Mentalist David's Meade lots of cash on trips to Vegas
Exclusive: Mentalist on cashing in at sin city and the perils of gambling
Northern Ireland's master of illusion David Meade has revealed he uses his mental powers to win big on regular trips to Las Vegas.
The former winner of a million-dollar roulette challenge in Sin City told Sunday Life he enjoys returning to test his skills but is wary of the addictive nature of gambling.
In 2014, he won $1million (£752,000) at a casino on his Million Dollar Bet show for the BBC. However, he left empty-handed, having agreed with casino bosses not to keep it.
David, who has spent years building a home around the needs of his disabled son George (6), also said the thought of what the money can buy makes him think twice about going for the big jackpots.
He said: "I go back all the time to Vegas and the challenge is the thing I get asked about most.
"I just had this blind confidence at the time but it was the scariest thing I've ever done.
"I have won from time-to-time when I'm out there but nothing like a million dollars. Usually if you get to $8-10,000 you start to realise what that would pay for in the house we've been building, like door handles or worktops.
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"I really don't think if I were to try again I would be able to win $1,000,000.
"Mentalists had tried for years to do it and couldn't and no one has done it since.
"The most I have ever won was $18,000 but most of the time it is nowhere near that, over a couple of hours it would usually be $3-4,000.
"It can be addictive and what no one talks about is chasing your winnings. I remember being furious with myself for holding back on a bet where if I'd put everything I had that day on it I would have won $30-40,000. I was livid. You would think I would be happy.
"It's a dangerous emotion, almost as dangerous as chasing your losses. During filming for the challenge in 2014 we met so many people who had lost everything.
"It was challenging at the time because we got letters from people in difficult spots wanting to be shown how to win. It was difficult, we felt a real weight of responsibility."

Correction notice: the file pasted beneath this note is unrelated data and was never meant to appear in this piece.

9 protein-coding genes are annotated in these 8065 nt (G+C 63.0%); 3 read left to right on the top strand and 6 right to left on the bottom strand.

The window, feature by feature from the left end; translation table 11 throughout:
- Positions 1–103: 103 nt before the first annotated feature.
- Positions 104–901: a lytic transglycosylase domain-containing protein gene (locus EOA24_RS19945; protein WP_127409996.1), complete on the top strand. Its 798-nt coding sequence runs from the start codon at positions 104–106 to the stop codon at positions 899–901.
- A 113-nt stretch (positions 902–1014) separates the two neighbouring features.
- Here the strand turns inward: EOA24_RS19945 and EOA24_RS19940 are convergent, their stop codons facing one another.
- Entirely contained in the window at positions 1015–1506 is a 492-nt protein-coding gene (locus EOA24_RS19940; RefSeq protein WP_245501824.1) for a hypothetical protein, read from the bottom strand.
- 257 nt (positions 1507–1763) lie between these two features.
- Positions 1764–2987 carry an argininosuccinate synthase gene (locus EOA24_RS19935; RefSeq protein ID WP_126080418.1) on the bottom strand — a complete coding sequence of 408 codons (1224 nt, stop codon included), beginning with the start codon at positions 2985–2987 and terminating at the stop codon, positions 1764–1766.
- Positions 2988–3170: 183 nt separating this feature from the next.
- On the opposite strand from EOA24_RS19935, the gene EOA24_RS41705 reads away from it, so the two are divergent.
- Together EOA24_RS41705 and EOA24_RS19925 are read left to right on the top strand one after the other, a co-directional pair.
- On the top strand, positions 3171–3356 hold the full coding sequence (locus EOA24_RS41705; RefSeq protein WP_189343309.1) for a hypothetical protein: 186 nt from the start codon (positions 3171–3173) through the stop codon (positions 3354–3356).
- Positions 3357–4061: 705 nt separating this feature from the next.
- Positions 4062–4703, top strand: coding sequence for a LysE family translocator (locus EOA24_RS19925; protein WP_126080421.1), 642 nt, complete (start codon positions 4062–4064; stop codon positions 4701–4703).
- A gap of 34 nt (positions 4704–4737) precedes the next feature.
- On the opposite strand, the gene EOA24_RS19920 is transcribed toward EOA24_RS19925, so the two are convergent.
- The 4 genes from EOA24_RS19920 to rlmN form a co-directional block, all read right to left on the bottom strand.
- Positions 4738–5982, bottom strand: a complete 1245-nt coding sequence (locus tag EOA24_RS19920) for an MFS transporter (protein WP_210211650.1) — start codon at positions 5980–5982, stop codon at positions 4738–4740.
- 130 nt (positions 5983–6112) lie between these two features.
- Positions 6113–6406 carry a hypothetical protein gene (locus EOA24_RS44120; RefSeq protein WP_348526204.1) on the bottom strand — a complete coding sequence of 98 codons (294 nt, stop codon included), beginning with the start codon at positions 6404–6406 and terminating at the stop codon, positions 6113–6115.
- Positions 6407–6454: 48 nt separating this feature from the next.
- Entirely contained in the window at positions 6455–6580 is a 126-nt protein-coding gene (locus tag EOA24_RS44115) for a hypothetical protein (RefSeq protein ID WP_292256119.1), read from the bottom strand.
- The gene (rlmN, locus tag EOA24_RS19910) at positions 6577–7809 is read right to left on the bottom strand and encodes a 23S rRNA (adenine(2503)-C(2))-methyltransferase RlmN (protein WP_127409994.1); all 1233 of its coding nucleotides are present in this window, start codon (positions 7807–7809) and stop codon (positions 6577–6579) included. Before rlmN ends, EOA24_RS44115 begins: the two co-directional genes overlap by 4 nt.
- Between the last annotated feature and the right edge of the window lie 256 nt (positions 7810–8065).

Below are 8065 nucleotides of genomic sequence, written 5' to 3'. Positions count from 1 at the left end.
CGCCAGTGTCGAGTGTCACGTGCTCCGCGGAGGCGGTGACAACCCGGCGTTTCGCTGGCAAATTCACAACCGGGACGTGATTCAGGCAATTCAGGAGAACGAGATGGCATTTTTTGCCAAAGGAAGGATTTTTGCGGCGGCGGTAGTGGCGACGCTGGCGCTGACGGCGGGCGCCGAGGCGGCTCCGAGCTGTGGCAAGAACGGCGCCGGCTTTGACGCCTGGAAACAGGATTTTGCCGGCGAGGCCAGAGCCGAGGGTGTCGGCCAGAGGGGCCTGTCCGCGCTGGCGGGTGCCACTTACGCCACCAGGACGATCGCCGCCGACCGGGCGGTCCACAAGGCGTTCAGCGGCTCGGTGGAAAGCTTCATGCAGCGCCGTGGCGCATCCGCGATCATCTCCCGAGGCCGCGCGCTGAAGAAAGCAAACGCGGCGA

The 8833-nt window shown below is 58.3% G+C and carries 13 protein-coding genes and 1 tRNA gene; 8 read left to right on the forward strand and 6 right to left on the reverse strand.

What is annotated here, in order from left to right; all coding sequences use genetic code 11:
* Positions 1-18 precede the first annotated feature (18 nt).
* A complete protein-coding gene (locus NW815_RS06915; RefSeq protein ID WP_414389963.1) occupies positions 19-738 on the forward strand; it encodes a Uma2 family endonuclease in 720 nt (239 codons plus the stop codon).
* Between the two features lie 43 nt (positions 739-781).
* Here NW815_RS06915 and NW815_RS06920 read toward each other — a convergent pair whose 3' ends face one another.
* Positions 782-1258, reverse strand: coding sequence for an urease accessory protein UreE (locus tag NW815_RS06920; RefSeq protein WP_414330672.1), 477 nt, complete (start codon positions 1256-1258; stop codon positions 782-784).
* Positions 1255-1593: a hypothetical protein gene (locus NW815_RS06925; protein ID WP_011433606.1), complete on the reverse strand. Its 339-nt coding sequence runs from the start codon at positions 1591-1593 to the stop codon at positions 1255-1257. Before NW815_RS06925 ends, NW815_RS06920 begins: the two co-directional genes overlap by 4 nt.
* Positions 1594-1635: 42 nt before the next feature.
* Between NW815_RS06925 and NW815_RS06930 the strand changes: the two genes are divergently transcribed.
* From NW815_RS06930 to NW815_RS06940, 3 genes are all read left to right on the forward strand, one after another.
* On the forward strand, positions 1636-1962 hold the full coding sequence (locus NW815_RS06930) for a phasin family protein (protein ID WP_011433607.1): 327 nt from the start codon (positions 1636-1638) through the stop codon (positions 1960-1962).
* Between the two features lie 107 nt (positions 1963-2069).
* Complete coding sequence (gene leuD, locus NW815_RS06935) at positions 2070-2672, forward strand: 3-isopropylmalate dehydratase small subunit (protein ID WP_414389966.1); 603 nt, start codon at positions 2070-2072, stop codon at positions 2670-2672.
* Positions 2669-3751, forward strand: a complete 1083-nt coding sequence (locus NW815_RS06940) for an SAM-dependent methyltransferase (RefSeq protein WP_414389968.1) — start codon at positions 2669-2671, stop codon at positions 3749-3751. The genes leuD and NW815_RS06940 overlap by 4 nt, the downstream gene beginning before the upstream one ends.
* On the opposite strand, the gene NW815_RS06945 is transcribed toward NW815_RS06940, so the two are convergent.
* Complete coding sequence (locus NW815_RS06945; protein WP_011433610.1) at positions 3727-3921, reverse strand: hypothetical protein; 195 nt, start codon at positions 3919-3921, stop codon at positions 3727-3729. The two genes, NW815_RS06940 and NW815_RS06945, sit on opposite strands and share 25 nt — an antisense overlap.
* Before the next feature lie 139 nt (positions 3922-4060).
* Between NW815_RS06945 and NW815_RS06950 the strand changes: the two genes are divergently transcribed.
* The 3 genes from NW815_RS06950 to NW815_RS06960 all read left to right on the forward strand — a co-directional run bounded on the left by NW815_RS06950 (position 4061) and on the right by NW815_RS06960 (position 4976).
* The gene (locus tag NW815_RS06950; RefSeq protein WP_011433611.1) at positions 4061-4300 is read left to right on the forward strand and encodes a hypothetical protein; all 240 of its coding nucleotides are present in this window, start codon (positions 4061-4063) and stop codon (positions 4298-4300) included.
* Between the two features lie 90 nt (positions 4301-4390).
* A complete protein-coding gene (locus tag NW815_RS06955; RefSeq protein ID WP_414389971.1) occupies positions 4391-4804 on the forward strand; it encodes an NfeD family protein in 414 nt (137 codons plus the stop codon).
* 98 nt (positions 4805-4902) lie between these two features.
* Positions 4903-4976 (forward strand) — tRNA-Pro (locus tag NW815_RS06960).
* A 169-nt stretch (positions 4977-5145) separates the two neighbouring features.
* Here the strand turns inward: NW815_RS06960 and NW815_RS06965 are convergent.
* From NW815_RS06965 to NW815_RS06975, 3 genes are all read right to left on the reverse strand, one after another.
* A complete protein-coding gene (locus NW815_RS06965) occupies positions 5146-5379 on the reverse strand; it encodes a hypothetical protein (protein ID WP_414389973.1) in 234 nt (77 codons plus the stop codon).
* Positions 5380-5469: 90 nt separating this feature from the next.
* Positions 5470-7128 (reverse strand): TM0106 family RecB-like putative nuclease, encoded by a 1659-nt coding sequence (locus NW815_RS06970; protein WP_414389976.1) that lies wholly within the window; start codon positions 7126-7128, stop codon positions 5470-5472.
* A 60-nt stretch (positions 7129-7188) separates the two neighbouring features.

The mentalist (36) also revealed he has started a programme to donate prosthetic hands to people in developing countries as part of his corporate services work.
He buys unassembled prosthetic hands and instructs his clients to assemble them as part of team-building exercises delivered to the likes of Apple, Facebook and the NHS.
Once assembled, the artificial hands are donated to people in the developing world with over 300 donations made last year in India.
He said: "My son is disabled so it's really special to me and is part of the reason I wanted to do it. It really changes people's lives forever which is a very special thing.
"We're trying to grow the business and do good stuff while we're doing it.
"We try as best we can to help employers engage and energise employees because so many people just sort of exist in their job and the Give A Hand programme really helps people achieve things they never thought possible.
"Overwhelmingly our work is in the corporate space with companies like Apple, Coca Cola, Harvard and so on. I absolutely love the travel and learning about businesses.
"Apple is my absolute favourite, I'm an Apple addict. I have the phone, the watch, a MacBook, an iPad, it's the cult of Apple! But they are an incredible company who really live their culture.
"With them we do prosthetic hand team-building exercise meaning they have to work together to assemble these prostheses and we then donate them to people in developing countries.
"When you look at the challenges and obstacles faced by others it puts things into perspective.
"I met a little girl the same age as my daughter during donations of the hands and it really knocked me for six. She had travelled for hundreds of miles to receive her hand."
Tickets are still available for David's show Brainman which is in Larne on Friday before travelling to Londonderry on March 15 and the Ulster Hall in Belfast on March 16.